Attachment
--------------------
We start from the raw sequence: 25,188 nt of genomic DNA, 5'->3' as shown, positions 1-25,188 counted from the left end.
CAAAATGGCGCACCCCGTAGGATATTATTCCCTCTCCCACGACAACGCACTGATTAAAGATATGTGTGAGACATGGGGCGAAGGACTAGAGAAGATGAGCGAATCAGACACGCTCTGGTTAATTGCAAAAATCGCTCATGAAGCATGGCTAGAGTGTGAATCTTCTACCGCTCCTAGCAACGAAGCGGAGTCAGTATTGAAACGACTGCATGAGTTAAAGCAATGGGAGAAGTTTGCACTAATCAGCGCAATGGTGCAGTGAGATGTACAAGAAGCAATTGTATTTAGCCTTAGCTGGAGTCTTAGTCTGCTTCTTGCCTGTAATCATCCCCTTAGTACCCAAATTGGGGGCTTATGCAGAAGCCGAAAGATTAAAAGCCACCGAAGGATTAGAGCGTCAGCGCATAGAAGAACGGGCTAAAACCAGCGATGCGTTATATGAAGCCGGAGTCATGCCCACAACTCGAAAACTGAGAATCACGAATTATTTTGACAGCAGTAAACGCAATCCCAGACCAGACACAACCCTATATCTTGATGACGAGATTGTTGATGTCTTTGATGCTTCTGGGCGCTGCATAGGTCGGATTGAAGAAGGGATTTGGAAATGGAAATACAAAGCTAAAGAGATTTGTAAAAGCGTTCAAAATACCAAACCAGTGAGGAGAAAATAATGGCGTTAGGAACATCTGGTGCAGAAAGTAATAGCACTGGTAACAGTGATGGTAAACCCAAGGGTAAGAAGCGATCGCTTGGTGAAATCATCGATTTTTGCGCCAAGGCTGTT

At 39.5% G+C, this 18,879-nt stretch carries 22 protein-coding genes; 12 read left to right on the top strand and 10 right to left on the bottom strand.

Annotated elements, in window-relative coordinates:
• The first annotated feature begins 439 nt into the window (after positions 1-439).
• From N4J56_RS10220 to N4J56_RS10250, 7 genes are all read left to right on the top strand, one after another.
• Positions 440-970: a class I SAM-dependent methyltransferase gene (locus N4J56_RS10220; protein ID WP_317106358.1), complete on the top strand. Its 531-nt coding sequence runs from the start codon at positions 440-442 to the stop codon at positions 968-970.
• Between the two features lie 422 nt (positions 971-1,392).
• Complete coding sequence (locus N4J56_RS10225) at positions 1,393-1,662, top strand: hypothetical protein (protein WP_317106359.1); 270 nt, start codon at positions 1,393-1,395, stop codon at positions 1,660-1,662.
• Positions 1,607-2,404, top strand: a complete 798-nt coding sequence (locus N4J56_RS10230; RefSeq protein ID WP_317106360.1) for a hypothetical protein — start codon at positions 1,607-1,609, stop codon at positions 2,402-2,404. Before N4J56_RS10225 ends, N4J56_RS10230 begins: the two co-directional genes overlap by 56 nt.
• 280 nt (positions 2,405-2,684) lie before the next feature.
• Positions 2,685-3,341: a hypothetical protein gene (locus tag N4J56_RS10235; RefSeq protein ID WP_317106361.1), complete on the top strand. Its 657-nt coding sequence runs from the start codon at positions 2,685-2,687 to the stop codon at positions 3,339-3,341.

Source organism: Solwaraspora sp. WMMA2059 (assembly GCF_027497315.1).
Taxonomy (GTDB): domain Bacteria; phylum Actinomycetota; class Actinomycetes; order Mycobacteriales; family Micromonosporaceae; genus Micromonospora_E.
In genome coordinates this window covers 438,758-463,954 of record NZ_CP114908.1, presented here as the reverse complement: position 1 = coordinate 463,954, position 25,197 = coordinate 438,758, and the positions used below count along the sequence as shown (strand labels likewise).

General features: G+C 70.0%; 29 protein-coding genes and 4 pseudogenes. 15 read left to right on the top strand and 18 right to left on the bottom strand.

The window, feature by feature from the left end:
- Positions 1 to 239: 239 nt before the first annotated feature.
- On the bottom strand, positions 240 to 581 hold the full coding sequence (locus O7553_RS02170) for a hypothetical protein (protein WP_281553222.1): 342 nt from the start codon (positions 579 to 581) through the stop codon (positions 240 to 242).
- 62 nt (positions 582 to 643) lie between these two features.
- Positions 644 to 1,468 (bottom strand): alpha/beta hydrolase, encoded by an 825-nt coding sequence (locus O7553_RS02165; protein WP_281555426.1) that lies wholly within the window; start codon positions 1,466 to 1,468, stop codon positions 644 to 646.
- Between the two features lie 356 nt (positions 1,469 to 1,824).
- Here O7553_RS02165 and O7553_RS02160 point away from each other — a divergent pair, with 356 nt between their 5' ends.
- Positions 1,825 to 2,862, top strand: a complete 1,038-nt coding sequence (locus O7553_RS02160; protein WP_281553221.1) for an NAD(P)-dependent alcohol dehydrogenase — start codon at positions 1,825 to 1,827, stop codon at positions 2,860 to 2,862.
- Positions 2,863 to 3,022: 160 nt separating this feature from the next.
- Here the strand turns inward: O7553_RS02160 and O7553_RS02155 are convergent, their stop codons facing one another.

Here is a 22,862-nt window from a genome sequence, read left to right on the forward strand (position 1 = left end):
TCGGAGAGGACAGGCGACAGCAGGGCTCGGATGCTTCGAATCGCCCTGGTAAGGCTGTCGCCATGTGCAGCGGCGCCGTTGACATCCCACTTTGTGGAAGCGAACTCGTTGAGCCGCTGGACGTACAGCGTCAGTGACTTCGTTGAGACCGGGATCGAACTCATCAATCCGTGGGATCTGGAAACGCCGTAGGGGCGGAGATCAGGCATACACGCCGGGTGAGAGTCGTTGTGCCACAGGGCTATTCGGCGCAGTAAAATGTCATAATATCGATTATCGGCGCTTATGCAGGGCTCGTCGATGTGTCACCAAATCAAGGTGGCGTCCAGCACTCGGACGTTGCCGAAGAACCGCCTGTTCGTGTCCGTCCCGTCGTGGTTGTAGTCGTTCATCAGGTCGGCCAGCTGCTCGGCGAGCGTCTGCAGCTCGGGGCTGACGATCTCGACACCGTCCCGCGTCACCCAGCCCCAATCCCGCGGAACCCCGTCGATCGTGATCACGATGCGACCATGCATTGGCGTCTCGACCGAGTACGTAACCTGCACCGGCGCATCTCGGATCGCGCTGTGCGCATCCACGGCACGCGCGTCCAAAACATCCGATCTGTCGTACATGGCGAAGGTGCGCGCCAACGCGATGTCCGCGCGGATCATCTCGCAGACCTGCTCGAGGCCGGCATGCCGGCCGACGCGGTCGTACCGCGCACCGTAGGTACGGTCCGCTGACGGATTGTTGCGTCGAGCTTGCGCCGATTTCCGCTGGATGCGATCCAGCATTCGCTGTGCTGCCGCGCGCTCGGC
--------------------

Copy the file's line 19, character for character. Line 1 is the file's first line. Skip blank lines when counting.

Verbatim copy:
- On the bottom strand, positions 240 to 581 hold the full coding sequence (locus O7553_RS02170) for a hypothetical protein (protein WP_281553222.1): 342 nt from the start codon (positions 579 to 581) through the stop codon (positions 240 to 242).